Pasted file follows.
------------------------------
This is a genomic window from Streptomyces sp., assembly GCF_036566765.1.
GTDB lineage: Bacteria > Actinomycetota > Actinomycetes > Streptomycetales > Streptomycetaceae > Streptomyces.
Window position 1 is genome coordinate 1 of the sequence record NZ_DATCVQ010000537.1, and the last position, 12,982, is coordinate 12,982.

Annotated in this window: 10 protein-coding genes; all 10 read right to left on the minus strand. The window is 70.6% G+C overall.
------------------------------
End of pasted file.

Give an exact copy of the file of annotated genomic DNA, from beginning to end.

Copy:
This is a genomic window from Streptomyces sp., assembly GCF_036566765.1.
GTDB lineage: Bacteria > Actinomycetota > Actinomycetes > Streptomycetales > Streptomycetaceae > Streptomyces.
Window position 1 is genome coordinate 1 of the sequence record NZ_DATCVQ010000537.1, and the last position, 12,982, is coordinate 12,982.

Annotated in this window: 10 protein-coding genes; all 10 read right to left on the minus strand. The window is 70.6% G+C overall.